The Execution of a Graduate: Struggles From Candler School of Theology


I needed a theological education that could save my life. For years, I struggled to survive under the weight of what I was taught at the Southern Baptist Theological Seminary. I just couldn't believe that God hated that many people. How could a God called Love only have love for those whose minds and hearts were closed to the world around them? I couldn't give up. I had to take one more chance on God and life. When I arrived at Emory University's Candler School of Theology, I got the jolt of existential electrification that I needed. In classroom after classroom, I met a God that knew my name and desperately sought to breathe life into me. Just when I thought it might be over, a little theological education got me moving again. Though there were difficulties, I can say in no uncertain terms that my tenure at Candler School of Theology saved my life.

Most people would not think of the largest women's prison in Georgia as a center of theological education. When I first heard about Candler's Certificate of Theological Studies, I thought that someone had really lost it to try and construct theological education in a prison. Then, I met some of the graduates of the program. God shows up and shows out in some of the strangest places. Upon encountering some of these women, I realized that theological education was saving their lives too.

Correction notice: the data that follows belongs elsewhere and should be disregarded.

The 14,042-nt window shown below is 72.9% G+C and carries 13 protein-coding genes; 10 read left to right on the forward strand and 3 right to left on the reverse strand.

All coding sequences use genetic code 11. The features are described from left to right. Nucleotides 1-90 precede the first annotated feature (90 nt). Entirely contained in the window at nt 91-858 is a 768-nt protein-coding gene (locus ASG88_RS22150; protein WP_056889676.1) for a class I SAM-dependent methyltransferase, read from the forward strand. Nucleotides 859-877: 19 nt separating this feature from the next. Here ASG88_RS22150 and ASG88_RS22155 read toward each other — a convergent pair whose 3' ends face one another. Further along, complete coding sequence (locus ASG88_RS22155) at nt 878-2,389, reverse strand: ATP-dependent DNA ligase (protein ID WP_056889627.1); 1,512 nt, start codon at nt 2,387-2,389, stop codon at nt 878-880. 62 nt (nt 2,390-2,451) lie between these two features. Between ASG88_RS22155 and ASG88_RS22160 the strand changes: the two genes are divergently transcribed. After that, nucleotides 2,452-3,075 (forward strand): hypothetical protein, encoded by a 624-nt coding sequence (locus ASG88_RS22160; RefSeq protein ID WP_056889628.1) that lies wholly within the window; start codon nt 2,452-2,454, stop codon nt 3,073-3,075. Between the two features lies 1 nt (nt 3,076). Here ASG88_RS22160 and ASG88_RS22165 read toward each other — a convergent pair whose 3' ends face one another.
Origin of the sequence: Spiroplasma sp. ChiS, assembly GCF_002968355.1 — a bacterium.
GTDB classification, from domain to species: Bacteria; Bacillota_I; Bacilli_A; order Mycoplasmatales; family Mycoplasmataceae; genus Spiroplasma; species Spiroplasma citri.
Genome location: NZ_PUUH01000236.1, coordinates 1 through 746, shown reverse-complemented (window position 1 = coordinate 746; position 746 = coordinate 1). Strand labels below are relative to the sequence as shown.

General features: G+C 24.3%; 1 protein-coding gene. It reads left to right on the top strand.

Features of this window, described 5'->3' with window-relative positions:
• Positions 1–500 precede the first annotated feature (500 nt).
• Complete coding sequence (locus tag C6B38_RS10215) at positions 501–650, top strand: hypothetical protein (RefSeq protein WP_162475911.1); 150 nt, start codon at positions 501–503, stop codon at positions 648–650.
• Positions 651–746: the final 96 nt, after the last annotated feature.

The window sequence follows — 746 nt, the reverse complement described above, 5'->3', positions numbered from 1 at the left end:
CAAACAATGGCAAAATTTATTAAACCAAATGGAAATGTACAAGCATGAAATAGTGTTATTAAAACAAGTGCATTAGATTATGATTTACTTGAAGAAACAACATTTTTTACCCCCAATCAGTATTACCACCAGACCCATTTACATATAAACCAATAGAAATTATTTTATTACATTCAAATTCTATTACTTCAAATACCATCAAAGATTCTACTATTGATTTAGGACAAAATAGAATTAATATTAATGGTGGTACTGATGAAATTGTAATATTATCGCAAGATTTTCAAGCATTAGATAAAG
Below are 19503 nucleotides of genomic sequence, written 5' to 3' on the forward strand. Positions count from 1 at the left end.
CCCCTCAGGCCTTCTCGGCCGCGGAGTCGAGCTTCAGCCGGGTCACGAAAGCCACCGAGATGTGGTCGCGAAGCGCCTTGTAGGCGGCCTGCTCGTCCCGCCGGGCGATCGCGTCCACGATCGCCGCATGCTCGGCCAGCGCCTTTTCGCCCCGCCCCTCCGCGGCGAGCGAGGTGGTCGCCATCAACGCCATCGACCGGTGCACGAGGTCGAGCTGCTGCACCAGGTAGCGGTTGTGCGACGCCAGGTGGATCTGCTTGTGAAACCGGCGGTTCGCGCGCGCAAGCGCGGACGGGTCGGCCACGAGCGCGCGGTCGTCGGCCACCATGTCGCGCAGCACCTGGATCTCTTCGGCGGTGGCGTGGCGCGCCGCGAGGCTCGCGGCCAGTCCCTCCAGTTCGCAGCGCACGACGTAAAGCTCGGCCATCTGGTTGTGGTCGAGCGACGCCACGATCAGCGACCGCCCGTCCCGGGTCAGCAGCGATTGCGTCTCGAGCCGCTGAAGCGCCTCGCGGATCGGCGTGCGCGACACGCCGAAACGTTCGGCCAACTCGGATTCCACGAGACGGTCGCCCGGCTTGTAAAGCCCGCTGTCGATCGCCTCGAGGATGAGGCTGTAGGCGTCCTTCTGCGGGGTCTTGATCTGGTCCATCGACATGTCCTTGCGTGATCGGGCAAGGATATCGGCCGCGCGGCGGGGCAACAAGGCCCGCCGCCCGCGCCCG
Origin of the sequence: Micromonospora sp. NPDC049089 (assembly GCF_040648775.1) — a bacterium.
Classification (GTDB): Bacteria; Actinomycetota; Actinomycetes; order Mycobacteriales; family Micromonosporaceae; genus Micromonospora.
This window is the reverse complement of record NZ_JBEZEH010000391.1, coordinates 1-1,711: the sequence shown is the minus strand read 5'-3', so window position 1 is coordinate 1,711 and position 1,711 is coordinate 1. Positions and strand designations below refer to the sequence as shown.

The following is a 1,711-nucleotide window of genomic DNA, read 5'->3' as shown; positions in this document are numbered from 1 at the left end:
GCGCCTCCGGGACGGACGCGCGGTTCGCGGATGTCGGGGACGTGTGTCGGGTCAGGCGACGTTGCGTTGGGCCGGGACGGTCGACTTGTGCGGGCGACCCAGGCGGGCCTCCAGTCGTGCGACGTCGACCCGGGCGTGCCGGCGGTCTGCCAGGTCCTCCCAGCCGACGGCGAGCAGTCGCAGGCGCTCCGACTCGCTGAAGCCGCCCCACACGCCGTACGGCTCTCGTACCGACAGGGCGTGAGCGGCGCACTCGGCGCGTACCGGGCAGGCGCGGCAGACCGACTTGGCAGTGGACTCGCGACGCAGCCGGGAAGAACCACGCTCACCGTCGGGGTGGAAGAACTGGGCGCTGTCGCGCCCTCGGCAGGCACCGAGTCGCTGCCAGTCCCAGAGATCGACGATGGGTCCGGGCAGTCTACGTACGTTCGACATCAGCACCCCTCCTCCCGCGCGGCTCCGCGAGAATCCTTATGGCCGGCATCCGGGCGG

In 1997, Kelly Gissendaner was sentenced to death for orchestrating the murder of her husband, Doug. If we think about it logically, Gissendaner probably deserves to die for her crimes. I guess we all deserve to die for our crimes to some degree or another. Struggling to find life in dark spaces, Gissendaner started her theological education from the same place that I did. From lesson to lesson, Candler School of Theology taught Gissendaner that the love and grace of God never fails. I never grew tired of that lesson. Knowing that she would be probably executed, I wonder if Gissendaner thought that theological education would save her life? In a spiritual sense, I suspect it already has. Yet, Gissendaner was still scheduled to die March 2. In the midst of such a crisis, what are we to do with our theological educations?

The Candler School of Theology taught me that I was learning in order to give life to others. Today, I am struggling with the value of such education when the state is preparing to kill one of the graduates. How could this happen? Where were we? Maybe we were in prison when she was there. Maybe we will be with her until the bitter end. Maybe we will be the ones who keep her memory alive. All of this theology is well and good, but I would still like to save her life. If theological education cannot both raise the dead to life and keep the guilty from being slaughtered, then what good is it? For the sake of Kelly Gissendaner, I pray that we figure this piece out..